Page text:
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06 Mar 2024

Markets In A Nutshell — For February 2024

Investors showered US stocks with love this Valentine’s month, spurning bonds. The US S&P 500 Index surged 5.2%, closing above the 5,000 level for the first time. The Nasdaq Composite and Dow Jones indices also achieved all-time highs. In contrast, US bonds fell on robust economic data and an uptick in US inflation which again pushed out expectations for the timing of the US Federal Reserve’s first interest rate cuts.

This theme recurred globally, with MSCI’s index of developed market equities rising 3.8% and global bond markets falling 1.3% last month. European and Japanese bourses also achieved all-time highs in February. Emerging market equities performed well, rising 4.8% after Chinese equities rebounded from a multi-decade trough.

The MSCI China Index gained 8.6% after Chinese economic activity improved over the Lunar New Year holiday and the Chinese government announced some market support measures. The interventions included cuts to the 5-year prime lending rate, curbs on short selling, and stock purchases by state-owned investment firms — none of which was sufficient to ignite a full-blown rally of Chinese equities.

However, nothing compares to the market’s love affair with chipmaker Nvidia — its share price surged 30% in February alone. The stock still trades at a dizzying price-to-earnings ratio of over 70-times earnings, despite its recent earnings beats. In Asia, Taiwan Semiconductor Manufacturing Company a long-term holding in the Foord global funds also hit a new all-time high, but trades on a more reasonable valuation.

The Foord global funds produced mixed outcomes last month. The Foord Asia ex-Japan Fund jumped more than 10% in US dollars and outperformed its benchmark, given its overweight position to quality Chinese names — but has some ways to go recoup its 2023 underperformance. The Foord Global Equity Fund gained but could not quite match the exuberant returns of its US tech-heavy benchmark. The conservative, absolute-return Foord International Fund — which pares back risk exposures when the risks of loss rise — was flat, as the US equity hedges worked against returns in the rising market.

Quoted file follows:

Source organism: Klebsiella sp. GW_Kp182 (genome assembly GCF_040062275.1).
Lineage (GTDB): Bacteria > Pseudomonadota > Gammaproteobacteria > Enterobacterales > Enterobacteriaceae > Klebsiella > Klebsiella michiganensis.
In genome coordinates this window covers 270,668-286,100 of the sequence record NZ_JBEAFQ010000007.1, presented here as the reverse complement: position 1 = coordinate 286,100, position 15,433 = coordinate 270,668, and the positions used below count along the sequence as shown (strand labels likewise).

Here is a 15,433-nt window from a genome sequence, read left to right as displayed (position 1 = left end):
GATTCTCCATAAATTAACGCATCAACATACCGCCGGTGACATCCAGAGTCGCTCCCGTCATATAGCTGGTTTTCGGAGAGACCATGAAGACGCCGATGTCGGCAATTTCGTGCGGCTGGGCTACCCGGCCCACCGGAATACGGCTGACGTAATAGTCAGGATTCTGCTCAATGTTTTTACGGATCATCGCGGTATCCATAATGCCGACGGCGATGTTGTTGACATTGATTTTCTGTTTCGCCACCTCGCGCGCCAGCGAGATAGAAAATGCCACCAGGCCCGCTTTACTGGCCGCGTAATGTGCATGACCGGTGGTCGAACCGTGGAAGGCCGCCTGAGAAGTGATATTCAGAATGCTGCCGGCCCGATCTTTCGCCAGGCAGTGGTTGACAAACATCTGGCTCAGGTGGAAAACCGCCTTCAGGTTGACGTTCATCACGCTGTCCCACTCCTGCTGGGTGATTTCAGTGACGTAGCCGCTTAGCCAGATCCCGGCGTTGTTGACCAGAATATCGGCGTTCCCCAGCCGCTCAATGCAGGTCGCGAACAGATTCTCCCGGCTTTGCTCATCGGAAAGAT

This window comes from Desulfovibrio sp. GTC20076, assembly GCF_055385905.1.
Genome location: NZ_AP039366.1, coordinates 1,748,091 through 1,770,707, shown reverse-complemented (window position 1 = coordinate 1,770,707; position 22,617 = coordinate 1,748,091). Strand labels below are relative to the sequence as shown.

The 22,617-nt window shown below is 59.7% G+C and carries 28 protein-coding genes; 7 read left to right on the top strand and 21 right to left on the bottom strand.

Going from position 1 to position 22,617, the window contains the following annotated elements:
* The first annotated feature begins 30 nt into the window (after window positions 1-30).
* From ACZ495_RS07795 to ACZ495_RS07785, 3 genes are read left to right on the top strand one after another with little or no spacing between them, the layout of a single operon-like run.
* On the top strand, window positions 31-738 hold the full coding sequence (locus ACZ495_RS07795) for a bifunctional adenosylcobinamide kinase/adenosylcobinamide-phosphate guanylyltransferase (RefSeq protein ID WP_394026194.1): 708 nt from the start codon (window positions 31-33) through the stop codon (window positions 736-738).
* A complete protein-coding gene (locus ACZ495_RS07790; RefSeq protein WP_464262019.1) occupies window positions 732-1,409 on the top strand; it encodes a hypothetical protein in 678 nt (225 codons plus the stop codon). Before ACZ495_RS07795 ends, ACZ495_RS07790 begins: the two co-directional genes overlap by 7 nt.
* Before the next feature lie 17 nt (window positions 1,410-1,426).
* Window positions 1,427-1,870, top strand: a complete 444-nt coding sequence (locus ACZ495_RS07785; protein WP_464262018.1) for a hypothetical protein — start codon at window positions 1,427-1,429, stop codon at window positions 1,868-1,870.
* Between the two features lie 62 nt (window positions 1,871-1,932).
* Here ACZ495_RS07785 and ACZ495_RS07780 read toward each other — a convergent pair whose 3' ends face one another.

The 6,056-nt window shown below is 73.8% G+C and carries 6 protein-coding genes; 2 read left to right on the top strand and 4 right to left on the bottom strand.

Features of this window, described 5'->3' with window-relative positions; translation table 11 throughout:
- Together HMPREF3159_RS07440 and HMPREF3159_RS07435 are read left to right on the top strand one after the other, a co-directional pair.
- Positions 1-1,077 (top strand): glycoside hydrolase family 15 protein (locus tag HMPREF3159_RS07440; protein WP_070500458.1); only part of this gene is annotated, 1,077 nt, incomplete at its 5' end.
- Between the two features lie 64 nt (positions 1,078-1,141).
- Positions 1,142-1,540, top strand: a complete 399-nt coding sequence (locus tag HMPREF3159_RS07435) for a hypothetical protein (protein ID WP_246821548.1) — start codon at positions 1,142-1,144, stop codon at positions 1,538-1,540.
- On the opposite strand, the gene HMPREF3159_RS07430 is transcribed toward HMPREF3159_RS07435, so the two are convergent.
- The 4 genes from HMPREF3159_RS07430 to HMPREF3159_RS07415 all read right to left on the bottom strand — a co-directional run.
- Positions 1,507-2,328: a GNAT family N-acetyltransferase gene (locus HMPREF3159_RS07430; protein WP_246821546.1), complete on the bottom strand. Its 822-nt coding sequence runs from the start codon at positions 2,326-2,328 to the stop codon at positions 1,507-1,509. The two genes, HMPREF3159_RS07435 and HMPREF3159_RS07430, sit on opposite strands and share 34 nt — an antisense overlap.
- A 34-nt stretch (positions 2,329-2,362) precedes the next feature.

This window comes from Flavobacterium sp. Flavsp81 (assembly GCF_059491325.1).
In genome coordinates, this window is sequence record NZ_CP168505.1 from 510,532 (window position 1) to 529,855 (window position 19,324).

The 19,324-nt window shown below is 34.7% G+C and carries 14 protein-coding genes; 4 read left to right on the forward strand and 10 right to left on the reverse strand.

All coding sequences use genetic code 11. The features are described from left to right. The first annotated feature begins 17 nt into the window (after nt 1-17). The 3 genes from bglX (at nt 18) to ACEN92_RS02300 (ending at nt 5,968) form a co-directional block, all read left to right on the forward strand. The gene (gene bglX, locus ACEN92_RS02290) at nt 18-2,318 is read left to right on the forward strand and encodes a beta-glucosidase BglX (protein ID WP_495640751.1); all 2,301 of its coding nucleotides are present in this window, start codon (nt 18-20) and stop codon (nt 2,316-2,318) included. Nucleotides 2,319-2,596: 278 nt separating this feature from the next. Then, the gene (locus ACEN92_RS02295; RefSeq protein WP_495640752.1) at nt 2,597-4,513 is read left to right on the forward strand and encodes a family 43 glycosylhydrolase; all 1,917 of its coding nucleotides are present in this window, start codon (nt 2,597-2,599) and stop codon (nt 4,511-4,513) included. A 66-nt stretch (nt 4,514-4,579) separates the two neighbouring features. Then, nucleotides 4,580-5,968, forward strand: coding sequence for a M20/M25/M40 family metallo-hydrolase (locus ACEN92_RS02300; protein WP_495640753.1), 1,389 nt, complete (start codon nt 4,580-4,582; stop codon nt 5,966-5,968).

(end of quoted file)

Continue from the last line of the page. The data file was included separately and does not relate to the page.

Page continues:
Fed Chair Alan Greenspan coined the phrase ‘irrational exuberance’ in 1996. The ill-fated dotcom bubble was then in full swing, with the share prices of tech companies soaring often on the flimsiest of rationales. While today’s blistering US tech stock rally has superior earnings fundamentals, we could certainly draw parallels. Among them is the glassy-eyed belief that a revolutionary productivity paradigm — currently artificial intelligence — justifies the rally. The market’s concentration alone with the Magnificent Seven now making up almost a third of the S&P 500 Index should be enough to give investors pause.

Another red flag is that non-interest bearing assets gold and Bitcoin surged towards their all-time highs (both achieved in early March). Bitcoin is up more than 50% this year alone. It’s quite an indictment that investors prefer to hold the safety of this poorly regulated asset with global interest rates at recent peaks and inflation abating — or is it?